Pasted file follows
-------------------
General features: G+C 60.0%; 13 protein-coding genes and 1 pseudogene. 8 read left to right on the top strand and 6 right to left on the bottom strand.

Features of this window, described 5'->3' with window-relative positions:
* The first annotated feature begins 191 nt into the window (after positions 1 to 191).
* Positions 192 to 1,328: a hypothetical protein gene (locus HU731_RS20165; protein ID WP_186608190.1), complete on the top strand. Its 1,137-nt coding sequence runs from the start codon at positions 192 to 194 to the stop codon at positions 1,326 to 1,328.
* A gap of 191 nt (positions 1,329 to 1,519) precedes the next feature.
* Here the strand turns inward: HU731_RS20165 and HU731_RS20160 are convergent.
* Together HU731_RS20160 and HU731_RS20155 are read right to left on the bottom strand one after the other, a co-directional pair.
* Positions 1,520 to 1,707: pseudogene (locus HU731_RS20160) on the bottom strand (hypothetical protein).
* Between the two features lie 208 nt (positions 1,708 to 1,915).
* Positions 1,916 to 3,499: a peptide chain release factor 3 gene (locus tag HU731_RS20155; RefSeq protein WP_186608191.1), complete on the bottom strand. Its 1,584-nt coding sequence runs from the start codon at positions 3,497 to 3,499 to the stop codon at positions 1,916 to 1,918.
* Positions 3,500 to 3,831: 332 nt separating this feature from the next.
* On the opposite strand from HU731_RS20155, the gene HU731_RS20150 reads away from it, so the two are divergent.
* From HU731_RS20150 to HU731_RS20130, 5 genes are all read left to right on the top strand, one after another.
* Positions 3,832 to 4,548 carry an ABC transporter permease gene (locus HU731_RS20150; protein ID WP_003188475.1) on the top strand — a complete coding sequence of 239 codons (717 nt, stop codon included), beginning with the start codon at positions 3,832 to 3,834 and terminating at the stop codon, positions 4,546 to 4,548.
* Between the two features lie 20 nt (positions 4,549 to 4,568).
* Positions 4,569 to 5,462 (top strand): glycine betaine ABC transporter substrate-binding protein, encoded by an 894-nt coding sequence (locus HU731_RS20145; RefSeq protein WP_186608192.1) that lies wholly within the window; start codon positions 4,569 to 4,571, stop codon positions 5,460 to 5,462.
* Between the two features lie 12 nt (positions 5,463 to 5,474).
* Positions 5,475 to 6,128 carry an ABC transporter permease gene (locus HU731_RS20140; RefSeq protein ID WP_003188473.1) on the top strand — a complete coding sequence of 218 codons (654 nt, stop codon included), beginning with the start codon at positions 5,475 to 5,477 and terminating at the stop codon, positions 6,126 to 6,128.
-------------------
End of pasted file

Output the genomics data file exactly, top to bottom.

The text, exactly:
General features: G+C 60.0%; 13 protein-coding genes and 1 pseudogene. 8 read left to right on the top strand and 6 right to left on the bottom strand.

Features of this window, described 5'->3' with window-relative positions:
* The first annotated feature begins 191 nt into the window (after positions 1 to 191).
* Positions 192 to 1,328: a hypothetical protein gene (locus HU731_RS20165; protein ID WP_186608190.1), complete on the top strand. Its 1,137-nt coding sequence runs from the start codon at positions 192 to 194 to the stop codon at positions 1,326 to 1,328.
* A gap of 191 nt (positions 1,329 to 1,519) precedes the next feature.
* Here the strand turns inward: HU731_RS20165 and HU731_RS20160 are convergent.
* Together HU731_RS20160 and HU731_RS20155 are read right to left on the bottom strand one after the other, a co-directional pair.
* Positions 1,520 to 1,707: pseudogene (locus HU731_RS20160) on the bottom strand (hypothetical protein).
* Between the two features lie 208 nt (positions 1,708 to 1,915).
* Positions 1,916 to 3,499: a peptide chain release factor 3 gene (locus tag HU731_RS20155; RefSeq protein WP_186608191.1), complete on the bottom strand. Its 1,584-nt coding sequence runs from the start codon at positions 3,497 to 3,499 to the stop codon at positions 1,916 to 1,918.
* Positions 3,500 to 3,831: 332 nt separating this feature from the next.
* On the opposite strand from HU731_RS20155, the gene HU731_RS20150 reads away from it, so the two are divergent.
* From HU731_RS20150 to HU731_RS20130, 5 genes are all read left to right on the top strand, one after another.
* Positions 3,832 to 4,548 carry an ABC transporter permease gene (locus HU731_RS20150; protein ID WP_003188475.1) on the top strand — a complete coding sequence of 239 codons (717 nt, stop codon included), beginning with the start codon at positions 3,832 to 3,834 and terminating at the stop codon, positions 4,546 to 4,548.
* Between the two features lie 20 nt (positions 4,549 to 4,568).
* Positions 4,569 to 5,462 (top strand): glycine betaine ABC transporter substrate-binding protein, encoded by an 894-nt coding sequence (locus HU731_RS20145; RefSeq protein WP_186608192.1) that lies wholly within the window; start codon positions 4,569 to 4,571, stop codon positions 5,460 to 5,462.
* Between the two features lie 12 nt (positions 5,463 to 5,474).
* Positions 5,475 to 6,128 carry an ABC transporter permease gene (locus HU731_RS20140; RefSeq protein ID WP_003188473.1) on the top strand — a complete coding sequence of 218 codons (654 nt, stop codon included), beginning with the start codon at positions 5,475 to 5,477 and terminating at the stop codon, positions 6,126 to 6,128.